What Has Led To a Decrease in Divorce Rates Since the 1960s?

Throughout history, marriage has been revered as a sacred vow taken by two people who promise to share their lives together. In years past, a marriage typically only dissolved when one of the spouses died. In the early 19th century, the term “divorce” carried a negative stigma and a couple who sought a divorce was often judged by their community. Thus, most couples that experienced marital troubles usually informally separated or one spouse deserted the other. However, shortly after the Civil War, divorce rates began to increase and continued to do so for a long time. In fact, the time period between the 1960s and late 1970s is referred to as the “divorce revolution,” when divorce rates more than doubled. Eventually divorce rates began to taper off and actually declined by 10 percent during the 1980s. Researchers and demographers speculate that we will not see any drastic upward trends in divorce, like in the 1960s, in the near future due to several factors.

Times Have Changed

One of the reasons why divorce rates may have slightly decreased after the 1970s is due to a variance in marriage age. In the mid-1950s, the average marriage age for couples was around 20 years old. In 1992, the average marriage age for couples rose to 24. In 2011, the average marriage age was about 27 years old for women. Nowadays, more and more people are postponing marriage to pursue an education or a career. Researchers suggest that marrying at a younger age can result in marriage instability.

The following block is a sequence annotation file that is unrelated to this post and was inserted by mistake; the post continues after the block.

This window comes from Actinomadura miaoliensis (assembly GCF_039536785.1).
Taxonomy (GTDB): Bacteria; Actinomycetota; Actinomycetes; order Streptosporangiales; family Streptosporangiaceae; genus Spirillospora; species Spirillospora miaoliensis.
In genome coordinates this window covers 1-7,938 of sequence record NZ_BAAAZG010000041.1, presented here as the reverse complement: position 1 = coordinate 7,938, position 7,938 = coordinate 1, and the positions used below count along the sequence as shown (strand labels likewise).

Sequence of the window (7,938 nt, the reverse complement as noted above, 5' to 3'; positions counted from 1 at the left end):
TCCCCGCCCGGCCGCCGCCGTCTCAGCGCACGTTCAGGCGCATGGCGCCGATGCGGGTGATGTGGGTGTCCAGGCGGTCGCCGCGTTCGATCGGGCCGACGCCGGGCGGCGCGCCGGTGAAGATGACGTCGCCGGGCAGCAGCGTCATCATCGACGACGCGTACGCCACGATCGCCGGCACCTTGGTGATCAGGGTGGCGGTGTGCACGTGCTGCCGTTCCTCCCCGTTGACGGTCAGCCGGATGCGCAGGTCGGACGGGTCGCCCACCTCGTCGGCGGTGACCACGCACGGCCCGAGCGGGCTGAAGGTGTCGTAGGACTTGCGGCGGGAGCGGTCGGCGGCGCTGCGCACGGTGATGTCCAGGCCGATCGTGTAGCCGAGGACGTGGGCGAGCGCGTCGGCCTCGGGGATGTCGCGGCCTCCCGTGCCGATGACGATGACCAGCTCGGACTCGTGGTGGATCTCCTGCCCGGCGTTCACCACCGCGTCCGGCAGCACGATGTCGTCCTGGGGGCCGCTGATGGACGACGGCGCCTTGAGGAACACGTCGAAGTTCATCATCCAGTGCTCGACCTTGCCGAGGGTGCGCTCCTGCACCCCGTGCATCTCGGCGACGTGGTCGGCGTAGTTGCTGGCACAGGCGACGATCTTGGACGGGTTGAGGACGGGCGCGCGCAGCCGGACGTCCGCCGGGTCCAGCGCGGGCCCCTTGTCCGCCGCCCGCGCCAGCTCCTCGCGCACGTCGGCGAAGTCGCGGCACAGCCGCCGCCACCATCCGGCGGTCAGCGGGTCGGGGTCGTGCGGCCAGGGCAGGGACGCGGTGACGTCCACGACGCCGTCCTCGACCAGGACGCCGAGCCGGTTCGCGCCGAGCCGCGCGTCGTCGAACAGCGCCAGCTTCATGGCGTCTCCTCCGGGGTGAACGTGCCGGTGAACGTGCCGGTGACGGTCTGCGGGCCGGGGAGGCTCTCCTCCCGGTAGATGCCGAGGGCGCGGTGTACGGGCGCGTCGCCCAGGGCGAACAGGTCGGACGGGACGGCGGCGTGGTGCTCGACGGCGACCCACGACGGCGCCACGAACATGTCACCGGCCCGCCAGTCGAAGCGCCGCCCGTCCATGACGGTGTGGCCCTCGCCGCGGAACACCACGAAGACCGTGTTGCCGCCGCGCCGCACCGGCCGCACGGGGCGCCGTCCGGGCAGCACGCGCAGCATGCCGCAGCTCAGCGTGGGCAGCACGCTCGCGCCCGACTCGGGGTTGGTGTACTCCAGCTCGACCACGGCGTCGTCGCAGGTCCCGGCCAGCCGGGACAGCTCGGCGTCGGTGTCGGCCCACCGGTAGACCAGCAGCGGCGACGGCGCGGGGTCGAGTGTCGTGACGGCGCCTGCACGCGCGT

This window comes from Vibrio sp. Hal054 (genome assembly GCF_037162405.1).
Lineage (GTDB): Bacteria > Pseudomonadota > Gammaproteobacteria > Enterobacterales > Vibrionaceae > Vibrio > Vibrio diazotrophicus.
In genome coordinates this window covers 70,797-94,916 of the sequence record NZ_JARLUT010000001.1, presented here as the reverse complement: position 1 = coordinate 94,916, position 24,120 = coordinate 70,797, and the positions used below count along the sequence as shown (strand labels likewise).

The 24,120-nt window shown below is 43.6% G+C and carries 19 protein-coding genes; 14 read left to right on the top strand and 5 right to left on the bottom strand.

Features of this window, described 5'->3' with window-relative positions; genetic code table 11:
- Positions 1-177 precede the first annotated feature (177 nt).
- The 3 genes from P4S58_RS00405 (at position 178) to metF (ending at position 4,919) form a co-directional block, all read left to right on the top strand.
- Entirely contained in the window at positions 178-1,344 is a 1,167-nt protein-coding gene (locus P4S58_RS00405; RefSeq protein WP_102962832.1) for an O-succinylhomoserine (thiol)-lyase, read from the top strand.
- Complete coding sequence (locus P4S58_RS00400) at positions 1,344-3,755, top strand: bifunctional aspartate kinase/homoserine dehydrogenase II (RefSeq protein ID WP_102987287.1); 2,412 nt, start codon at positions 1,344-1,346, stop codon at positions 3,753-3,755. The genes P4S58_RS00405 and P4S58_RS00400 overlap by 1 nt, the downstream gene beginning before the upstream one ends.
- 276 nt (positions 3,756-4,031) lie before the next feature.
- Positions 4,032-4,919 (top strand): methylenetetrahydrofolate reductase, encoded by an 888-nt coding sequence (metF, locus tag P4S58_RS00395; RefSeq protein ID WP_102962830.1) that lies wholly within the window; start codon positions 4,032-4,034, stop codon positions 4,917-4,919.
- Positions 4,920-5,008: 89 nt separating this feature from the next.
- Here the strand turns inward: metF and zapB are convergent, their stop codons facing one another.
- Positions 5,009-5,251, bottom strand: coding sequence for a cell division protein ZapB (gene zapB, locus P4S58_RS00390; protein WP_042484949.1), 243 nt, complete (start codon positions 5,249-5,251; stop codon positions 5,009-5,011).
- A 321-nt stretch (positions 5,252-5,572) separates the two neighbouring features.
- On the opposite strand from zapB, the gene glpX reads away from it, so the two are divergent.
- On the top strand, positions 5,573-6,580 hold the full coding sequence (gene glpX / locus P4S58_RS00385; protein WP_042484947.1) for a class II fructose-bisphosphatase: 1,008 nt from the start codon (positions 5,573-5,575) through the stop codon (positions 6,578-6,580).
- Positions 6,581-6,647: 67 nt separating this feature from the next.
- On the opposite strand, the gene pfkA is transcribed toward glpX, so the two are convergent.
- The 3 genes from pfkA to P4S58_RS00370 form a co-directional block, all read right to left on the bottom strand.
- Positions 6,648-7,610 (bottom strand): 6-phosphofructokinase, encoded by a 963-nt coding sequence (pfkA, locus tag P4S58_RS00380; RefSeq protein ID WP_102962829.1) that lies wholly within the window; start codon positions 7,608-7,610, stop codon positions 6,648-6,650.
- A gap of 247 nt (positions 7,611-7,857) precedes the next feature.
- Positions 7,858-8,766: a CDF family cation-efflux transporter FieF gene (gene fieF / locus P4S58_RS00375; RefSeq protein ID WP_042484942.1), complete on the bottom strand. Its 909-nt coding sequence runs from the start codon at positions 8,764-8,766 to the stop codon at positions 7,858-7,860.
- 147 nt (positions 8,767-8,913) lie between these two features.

Another reason for lower divorce rates after the 1970s is the decrease in pre-marital pregnancies. Researchers speculate that many marriages occurred due to pre-marital pregnancies in the 1960s. Nowadays, a couple does not automatically get married because of an unplanned pregnancy. Single mothers are more confident in raising their child without feeling obligated to marry the child’s father.

Cohabitation before marriage has also contributed to lower divorce rates. In the 1960s, cohabitation was less likely and a couple did not live together until they were married. However, these days it is quite common for a couple to move in together prior to marriage. Researchers speculate that relationships often end during the cohabitation stage prior to marriage. Therefore, although relationships may still be ending, they are not ended by divorce.

The Future of Divorce

Currently, according to the American Psychological Association, 40 to 50 percent of marriages end in divorce. Thus, although divorce rates may be slightly lower than what they were in the 1960s, divorce is still quite prevalent.

If you are contemplating filing for divorce in the Illinois area, contact one of our experienced Wheaton divorce attorneys at Sullivan Taylor, Gumina & Palmer, P.C. today. We will help you through the process so that you can move on with your life.